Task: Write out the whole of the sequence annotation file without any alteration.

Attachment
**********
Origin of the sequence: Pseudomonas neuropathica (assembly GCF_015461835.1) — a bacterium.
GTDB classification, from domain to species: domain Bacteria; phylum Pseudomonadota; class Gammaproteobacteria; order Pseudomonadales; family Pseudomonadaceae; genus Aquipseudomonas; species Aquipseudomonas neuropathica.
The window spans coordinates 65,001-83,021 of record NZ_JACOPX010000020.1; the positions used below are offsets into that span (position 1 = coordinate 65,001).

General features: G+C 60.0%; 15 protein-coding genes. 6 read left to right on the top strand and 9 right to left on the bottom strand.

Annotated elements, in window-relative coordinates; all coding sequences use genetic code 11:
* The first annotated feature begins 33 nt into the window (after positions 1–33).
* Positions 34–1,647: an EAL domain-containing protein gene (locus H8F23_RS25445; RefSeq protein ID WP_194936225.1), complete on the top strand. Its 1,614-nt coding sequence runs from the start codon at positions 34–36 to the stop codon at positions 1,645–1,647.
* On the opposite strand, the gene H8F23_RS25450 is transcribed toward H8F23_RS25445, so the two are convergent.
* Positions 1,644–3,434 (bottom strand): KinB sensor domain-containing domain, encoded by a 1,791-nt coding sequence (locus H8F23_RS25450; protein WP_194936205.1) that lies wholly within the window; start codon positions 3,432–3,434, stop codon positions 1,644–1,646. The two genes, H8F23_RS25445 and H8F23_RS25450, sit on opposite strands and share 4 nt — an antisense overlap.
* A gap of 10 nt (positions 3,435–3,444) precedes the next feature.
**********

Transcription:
Origin of the sequence: Pseudomonas neuropathica (assembly GCF_015461835.1) — a bacterium.
GTDB classification, from domain to species: domain Bacteria; phylum Pseudomonadota; class Gammaproteobacteria; order Pseudomonadales; family Pseudomonadaceae; genus Aquipseudomonas; species Aquipseudomonas neuropathica.
The window spans coordinates 65,001-83,021 of record NZ_JACOPX010000020.1; the positions used below are offsets into that span (position 1 = coordinate 65,001).

General features: G+C 60.0%; 15 protein-coding genes. 6 read left to right on the top strand and 9 right to left on the bottom strand.

Annotated elements, in window-relative coordinates; all coding sequences use genetic code 11:
* The first annotated feature begins 33 nt into the window (after positions 1–33).
* Positions 34–1,647: an EAL domain-containing protein gene (locus H8F23_RS25445; RefSeq protein ID WP_194936225.1), complete on the top strand. Its 1,614-nt coding sequence runs from the start codon at positions 34–36 to the stop codon at positions 1,645–1,647.
* On the opposite strand, the gene H8F23_RS25450 is transcribed toward H8F23_RS25445, so the two are convergent.
* Positions 1,644–3,434 (bottom strand): KinB sensor domain-containing domain, encoded by a 1,791-nt coding sequence (locus H8F23_RS25450; protein WP_194936205.1) that lies wholly within the window; start codon positions 3,432–3,434, stop codon positions 1,644–1,646. The two genes, H8F23_RS25445 and H8F23_RS25450, sit on opposite strands and share 4 nt — an antisense overlap.
* A gap of 10 nt (positions 3,435–3,444) precedes the next feature.